In this tour de force examination of political and philosophical rhetoric through the ages, Alberto Toscano examines the use of the term ‘fanatic’. Following its use by Martin Luther in the Reformation, the rationalists in the Enlightenment, and liberals in the Cold War and the present day, he finds our understanding of it dictated by the prejudices of the day.

Toscano argues that there is an unsettling intimacy between political behaviour regarded as fanatical, and rational, emancipatory politics: supposedly liberal political projects are also marked by fanaticism. Moreover, while a liberal would claim that passion and abstract principles (such as universal rights) are the jurisdiction of the fanatic and have no place in rational politics, we should seek to reclaim a place for these supposedly negative terms at the heart of contemporary politics. For example, finding that nineteenth century slavers called abolitionists fanatics for their ‘mad’ adherence to the Rights of Man, he asks us to reconsider who we regard as a fanatic.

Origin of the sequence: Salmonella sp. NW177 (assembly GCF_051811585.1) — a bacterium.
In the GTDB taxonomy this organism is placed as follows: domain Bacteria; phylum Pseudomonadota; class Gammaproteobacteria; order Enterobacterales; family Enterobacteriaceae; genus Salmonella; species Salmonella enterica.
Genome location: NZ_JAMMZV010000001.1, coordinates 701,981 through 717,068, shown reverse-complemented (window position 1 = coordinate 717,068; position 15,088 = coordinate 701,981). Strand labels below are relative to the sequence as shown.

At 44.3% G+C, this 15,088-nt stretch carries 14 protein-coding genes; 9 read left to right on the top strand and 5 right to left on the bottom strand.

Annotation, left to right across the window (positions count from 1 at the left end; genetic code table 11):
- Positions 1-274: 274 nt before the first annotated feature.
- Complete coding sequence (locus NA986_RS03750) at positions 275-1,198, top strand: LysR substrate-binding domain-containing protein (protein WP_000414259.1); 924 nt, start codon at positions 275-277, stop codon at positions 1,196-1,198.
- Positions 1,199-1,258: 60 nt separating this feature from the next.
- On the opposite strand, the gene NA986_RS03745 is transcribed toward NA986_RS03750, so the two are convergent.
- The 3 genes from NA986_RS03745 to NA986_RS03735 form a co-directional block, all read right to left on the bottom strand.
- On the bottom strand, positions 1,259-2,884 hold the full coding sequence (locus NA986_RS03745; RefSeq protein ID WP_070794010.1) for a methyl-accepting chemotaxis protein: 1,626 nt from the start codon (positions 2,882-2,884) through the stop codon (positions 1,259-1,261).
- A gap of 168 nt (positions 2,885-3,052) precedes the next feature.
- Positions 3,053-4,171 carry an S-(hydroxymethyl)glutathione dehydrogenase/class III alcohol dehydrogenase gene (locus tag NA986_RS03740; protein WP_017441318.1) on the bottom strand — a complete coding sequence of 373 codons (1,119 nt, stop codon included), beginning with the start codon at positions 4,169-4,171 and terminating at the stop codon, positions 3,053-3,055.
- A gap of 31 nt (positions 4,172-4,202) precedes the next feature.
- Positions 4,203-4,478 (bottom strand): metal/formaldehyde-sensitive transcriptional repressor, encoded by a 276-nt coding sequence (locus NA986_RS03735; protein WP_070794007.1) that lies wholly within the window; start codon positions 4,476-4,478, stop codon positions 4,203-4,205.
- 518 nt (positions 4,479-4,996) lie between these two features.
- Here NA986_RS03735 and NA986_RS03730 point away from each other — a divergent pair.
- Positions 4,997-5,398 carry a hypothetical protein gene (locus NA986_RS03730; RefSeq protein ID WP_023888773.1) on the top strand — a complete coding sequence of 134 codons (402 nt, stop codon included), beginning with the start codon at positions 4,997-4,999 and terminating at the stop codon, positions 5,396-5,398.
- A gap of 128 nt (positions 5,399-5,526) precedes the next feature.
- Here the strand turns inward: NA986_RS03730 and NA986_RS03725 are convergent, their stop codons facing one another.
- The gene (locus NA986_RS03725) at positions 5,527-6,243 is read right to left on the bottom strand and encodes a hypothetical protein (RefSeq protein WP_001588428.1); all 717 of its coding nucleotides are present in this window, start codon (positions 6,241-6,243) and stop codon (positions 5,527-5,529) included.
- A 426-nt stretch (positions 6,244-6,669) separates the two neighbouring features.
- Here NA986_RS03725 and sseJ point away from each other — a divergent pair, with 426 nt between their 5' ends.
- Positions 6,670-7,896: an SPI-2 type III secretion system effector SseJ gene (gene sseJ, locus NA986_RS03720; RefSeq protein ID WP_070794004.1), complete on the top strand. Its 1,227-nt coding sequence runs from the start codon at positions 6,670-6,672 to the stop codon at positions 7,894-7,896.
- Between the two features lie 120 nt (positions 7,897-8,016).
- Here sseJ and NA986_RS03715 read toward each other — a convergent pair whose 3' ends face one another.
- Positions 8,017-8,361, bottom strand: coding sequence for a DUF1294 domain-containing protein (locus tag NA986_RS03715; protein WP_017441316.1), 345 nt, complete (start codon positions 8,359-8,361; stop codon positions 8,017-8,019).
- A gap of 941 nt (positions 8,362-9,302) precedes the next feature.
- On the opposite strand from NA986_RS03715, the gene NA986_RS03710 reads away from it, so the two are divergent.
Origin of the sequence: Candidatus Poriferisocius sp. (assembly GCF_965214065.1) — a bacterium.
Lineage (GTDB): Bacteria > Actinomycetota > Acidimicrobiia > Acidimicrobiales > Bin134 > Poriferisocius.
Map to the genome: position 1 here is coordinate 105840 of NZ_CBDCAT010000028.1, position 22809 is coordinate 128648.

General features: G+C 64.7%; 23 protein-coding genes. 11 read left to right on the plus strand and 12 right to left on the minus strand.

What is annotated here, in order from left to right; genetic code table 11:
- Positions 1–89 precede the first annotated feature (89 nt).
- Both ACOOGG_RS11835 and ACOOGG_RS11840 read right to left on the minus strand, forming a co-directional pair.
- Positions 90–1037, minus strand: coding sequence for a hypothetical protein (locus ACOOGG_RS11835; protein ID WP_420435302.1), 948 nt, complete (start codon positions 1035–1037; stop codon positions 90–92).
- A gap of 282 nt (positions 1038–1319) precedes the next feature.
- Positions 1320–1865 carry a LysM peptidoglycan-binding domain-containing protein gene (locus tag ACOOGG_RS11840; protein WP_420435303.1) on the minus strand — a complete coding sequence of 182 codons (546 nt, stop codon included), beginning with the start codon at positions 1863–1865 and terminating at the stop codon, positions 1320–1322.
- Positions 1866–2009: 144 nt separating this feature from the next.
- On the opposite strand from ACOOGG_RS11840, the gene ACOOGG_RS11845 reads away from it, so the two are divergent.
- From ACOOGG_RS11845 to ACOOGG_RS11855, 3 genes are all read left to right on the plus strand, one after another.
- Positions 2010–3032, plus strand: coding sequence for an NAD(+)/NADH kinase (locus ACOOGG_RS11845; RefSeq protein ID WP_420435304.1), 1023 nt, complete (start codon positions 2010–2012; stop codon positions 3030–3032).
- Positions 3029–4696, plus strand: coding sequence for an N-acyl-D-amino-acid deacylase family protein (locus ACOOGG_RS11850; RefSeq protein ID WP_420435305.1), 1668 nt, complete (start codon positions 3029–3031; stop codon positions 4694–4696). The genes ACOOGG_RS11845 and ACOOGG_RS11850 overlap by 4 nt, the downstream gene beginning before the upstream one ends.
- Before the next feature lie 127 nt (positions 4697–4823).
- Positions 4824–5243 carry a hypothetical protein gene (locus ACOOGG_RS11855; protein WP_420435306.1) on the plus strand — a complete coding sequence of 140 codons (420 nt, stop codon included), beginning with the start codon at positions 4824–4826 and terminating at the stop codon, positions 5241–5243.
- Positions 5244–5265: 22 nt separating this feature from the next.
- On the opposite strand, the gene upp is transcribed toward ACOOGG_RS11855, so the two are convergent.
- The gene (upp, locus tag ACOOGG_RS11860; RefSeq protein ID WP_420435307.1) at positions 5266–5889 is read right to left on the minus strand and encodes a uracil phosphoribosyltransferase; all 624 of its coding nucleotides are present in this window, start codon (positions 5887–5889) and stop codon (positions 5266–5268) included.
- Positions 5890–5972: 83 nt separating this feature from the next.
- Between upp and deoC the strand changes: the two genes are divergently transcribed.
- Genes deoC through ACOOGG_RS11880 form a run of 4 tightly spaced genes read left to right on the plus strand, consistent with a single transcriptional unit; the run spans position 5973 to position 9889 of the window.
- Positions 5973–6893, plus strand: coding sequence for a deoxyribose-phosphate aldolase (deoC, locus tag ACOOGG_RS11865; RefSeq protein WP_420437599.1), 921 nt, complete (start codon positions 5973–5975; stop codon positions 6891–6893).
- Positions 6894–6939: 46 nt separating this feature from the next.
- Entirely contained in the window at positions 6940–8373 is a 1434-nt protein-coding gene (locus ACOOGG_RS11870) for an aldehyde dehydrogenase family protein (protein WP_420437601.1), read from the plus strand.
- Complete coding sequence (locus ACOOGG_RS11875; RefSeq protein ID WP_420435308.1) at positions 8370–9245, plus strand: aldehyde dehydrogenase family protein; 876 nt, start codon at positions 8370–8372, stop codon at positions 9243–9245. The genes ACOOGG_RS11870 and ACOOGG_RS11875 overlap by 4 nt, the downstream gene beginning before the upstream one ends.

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ALBERTO TOSCANO is a lecturer in sociology at Goldsmiths, University of London. He is the author of The Theatre of Production, translator of Alain Badiou’s The Century and Logics of Worlds and co-editor of, among others, Alain Badiou’s Theoretical Writings and Antonio Negri’s Political Descartes. He has published numerous articles on contemporary philosophy, politics and social theory, and is an editor of Historical Materialism.

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ISBN: 978 1 84467 424 4 / $26.95 / £16.99 / CAN$33.50 / 304 pages

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For more information visit: http://www.versobooks.com/books/tuvwxyz/tuv-titles/toscano_alberto_fanaticism.shtml

To buy the book in the UK:

http://www.bookdepository.co.uk/book/9781844674244/Fanaticism

or

http://www.amazon.co.uk/Fanaticism-Uses-Idea-Alberto-Toscano/dp/184467424X/ref=sr_1_1?ie=UTF8&s=books&qid=1273744261&sr=8-1

To buy the book in the US:

http://www.amazon.com/Fanaticism-Uses-Idea-Alberto-Toscano/dp/184467424X/ref=sr_1_1?ie=UTF8&s=books&qid=1273744586&sr=1-1